Men And Women View Hybrid Work Differently: Why Getting ‘On The Same Page’ Is Critical

57 percent of women say they have had to make more sacrifices than their partners over the last year. But 81 percent of men surveyed feel the current work environment has improved for women, according to recent research from The Channel Company.


The hybrid work environment has given some women enough flexibility to stay in their careers, but there‘s still a big divide in perception between men and women on just how helpful a hybrid work setup has been for female employees over the last year.

Ninety-three percent of women feel the hybrid work environment has either had no impact or has positively impacted their career, according to a recent survey by The Channel Company of 260 men and women in the channel. Only 48 percent of their male counterparts, however, felt the same, responding that hybrid work has had no or a positive impact on their own careers over the last year.

At the same time, 57 percent of women said they have had to make more sacrifices than their partners over the last year and as a result of the COVID-19 pandemic. All the while, the majority of men surveyed – 81 percent -- feel the current work environment has improved for women.

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“We are not on the same page,” said Lisa MacKenzie, founding partner of The Channel Company, to an audience of more than 400 people in attendance at The Channel Company’s Women Of The Channel West 2022 event.

Throughout the presentation, MacKenzie polled the audience through Slido, a real-time interactive website and application that conducts live polls to get immediate feedback on certain topics. Through a Slido poll, 89 percent of the 161 respondents answered “yes” to the question whether they believe women are at a disadvantage in the tech industry.

[Related: Diversity In The Channel: No Longer Just A Compliance Play]

The pandemic played on a strength that women inherently have, said Tracy Diziere, president and CEO of TDZ Creative Partners in attendance at WOTC West 2022. “Women are natural-born multitaskers and men more often compartmentalize. [Men] open the drawer and then they close the drawer. They have that one thought. With everything going on, I think women are a lot more in their element.”

Still, hybrid work hasn’t been a solution for every employee. Fifty percent of both men and women surveyed said knew someone that left the tech industry in the last year.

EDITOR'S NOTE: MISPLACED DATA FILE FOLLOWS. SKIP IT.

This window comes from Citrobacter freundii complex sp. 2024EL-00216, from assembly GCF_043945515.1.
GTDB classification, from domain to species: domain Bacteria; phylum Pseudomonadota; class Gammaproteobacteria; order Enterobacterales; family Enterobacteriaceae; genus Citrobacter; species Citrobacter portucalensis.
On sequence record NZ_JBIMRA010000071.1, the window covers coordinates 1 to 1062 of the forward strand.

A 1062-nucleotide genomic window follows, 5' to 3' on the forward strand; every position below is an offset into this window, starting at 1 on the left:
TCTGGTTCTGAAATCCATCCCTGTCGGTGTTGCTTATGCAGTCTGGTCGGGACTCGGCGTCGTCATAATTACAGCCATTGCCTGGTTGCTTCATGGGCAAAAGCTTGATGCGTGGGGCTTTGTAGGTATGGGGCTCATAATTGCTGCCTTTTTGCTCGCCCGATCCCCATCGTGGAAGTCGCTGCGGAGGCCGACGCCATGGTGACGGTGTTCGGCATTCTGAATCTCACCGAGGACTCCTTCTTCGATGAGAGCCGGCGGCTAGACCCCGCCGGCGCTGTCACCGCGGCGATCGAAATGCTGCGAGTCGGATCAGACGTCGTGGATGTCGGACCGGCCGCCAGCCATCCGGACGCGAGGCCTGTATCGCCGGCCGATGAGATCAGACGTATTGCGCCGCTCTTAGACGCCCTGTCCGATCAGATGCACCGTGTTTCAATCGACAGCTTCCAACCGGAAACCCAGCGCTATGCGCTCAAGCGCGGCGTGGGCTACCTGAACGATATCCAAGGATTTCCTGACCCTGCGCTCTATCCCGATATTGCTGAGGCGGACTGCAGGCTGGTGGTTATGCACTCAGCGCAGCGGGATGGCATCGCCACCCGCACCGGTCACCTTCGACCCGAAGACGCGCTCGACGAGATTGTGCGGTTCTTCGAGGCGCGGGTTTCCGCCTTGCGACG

That’s because the tech industry, like nearly every other industry, is feeling the effects of changes the pandemic brought to work environments around the globe. Many women were taking on new responsibilities at home, including caring for elderly family members or helping children that were learning from home at a time when the illusive work-life balance was increasingly hard to achieve. These women also work from home – successfully or unsuccessfully – at the same time.

Even as offices reopen and many employees return to the campus, it’s clear that a mix of both in-office and working from home will be the reality for millions of employees for the foreseeable future.

“This [survey] data is not to be like: ‘Bad them, yay us,’ MacKenzie said. “What this is meant to do is set the stage for where we are personally, professionally, what motivates us, and what we think women need to be motivated versus how men think we’re doing.”

If men and women’s perceptions aren’t aligned, it’s very hard to have conversations about change, she said.

“Obviously, there’s a huge discrepancy between what men are saying and what the women are saying,” Diziere told CRN. “The biggest question is what’s the work that we have to do to be able to bridge that gap?”

Hayley Marshall, director of sales at Pax8, a Denver-based distributor, said her biggest takeaway from the survey was that men think women think differently “about the things that are happening within companies, their ability to have growth in the company and the support that they have.”

“If a man is in leadership and he’s setting certain things within the company, he may not realize the way women feel because their perception is different than a women’s perception,” she said. “They may not be supporting women in the way women really need to be supported.”

MacKenzie said that for managers trying to affect change, this data can be brought to the company and team members who can brainstorm ideas on how to take charge and implement change.

“Do one step at a time,” she said. “Don’t think about how I get there, think about each next step and how that next step can get you to the next step.”